Animals need better protection during transportation | Stream

Each year, millions of live animals are transported by land, sea, rail and air within and outside the European Union for slaughter, fattening or breeding. Their safety during such transfers should be ensured by specially approved EU rules in force since 2005. However, it has been proven that this is not the case.

The Commission of Inquiry into the Welfare of Animals in Transport (ANIT), which was set up in June 2020 to look into alleged violations of EU animal transport rules, concluded that EU rules in this area in member states are not always respected and do not take into account the needs different animals. The most obvious violations include lack of water or food supply, transportation of inappropriate animals, and overcrowding. Vehicles that are not suitable for transporting animals are used, and transport is sometimes carried out in extreme temperatures and over long transport times.

In order to remedy the situation, MEPs approved the corresponding recommendations on Thursday by 557 votes to 55 against and 78 abstentions. They called on the Commission and EU countries to step up efforts to respect animal welfare during transport, update EU rules and appoint an EU commissioner to be in charge of animal welfare.

Determine the duration of transportation and ensure reasonable comfort

The maximum duration of the journey of cattle to be slaughtered should be set at eight hours, as requested by MEPs, and the journey of pregnant animals in the last three months of pregnancy should be limited to four hours. Unbroken calves less than 4 weeks old should not be allowed to be transported unless they are transported by farmers for a distance of less than 50 km.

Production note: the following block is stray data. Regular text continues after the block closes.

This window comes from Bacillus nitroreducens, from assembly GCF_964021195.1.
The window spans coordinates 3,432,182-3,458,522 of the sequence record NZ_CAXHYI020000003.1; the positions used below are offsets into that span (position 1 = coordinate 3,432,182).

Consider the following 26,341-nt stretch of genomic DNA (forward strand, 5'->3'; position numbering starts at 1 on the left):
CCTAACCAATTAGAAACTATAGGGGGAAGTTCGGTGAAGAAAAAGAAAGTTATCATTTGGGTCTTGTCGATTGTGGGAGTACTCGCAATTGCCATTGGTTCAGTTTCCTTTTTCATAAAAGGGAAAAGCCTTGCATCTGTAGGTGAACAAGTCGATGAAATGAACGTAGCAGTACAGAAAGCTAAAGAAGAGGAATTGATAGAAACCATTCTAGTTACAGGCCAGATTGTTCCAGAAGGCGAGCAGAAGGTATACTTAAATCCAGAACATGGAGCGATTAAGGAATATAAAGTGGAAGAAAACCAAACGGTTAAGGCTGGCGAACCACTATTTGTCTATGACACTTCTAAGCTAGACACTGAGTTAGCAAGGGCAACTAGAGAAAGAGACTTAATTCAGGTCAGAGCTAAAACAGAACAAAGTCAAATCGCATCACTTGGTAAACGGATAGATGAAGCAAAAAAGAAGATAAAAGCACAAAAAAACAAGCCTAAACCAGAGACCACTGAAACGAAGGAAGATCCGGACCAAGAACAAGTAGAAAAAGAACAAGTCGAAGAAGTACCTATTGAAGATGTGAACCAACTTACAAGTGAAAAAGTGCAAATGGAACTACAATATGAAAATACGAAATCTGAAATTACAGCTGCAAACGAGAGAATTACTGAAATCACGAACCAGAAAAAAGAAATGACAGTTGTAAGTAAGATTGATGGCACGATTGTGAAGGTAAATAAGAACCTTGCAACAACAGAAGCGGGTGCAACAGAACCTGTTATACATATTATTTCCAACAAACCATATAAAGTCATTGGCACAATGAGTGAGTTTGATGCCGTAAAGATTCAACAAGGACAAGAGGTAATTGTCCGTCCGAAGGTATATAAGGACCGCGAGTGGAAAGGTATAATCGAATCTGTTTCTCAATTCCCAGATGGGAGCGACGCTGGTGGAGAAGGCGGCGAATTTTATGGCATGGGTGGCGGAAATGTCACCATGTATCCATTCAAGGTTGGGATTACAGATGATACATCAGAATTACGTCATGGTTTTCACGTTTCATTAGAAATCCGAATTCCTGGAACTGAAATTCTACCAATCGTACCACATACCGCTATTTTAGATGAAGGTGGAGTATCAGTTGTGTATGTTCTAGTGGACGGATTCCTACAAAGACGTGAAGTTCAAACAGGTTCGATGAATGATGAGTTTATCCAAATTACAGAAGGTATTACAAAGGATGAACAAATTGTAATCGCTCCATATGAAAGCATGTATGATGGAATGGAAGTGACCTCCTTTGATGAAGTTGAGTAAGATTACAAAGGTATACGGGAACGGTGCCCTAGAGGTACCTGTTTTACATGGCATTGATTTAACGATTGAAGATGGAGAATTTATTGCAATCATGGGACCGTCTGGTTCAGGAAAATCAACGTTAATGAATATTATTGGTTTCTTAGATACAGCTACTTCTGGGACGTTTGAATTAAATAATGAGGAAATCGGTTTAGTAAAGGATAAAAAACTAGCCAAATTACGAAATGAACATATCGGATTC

MEPs call for video surveillance in transport vehicles, especially when loading and unloading. National authorities should only allow transport if the temperature is expected between 5 and 30 degrees Celsius. MEPs are also demanding that temperatures, humidity and ammonia levels in vehicles be recorded.

Cessation of live animal exports

MEPs criticize the lack of a control system for the transport of animals to countries outside the European Union and demand that member states control all transfers to countries outside the European Union to ensure that the animals are provided with food and water, that irrigation facilities are working properly and that they have sufficient space and height. Live animals should only be allowed to be exported if they meet European standards for animal welfare.

Giving priority to transporting meat over transporting live animals

MEPs are also calling for a move to a more efficient and ethical system that encourages the transfer of semen or embryos for slaughter rather than raising animals, and carcasses and meat for slaughter rather than live animals. They call on the Commission to develop an action plan to support this transition by 2023 at the latest, including a proposal to establish a specific fund to reduce the social and economic impact of such a transition.


Daniel Boda, Rapporteur of the European Parliament (EPP, RO), said: “The welfare of animals during transport is non-negotiable and must be ensured until the animals reach their final destination. Transport of live animals must continue in both Member States and in third countries, respecting the highest standards Animal welfare. It is important to the EU economy and to the financial survival of our farmers.”

Co-Rapporteur Isabel Karvalhaes (S&D, PT) added: “Animal welfare is one of the main concerns of this institution. Transporting live animals is an integral part of animal welfare in the EU, which we in this commission of inquiry have assessed in detail and with great commitment. We need the investment. In more and better solutions to reduce the need to transport live animals. However, we have to keep in mind the social dimension of what we are proposing and how it will affect people.”

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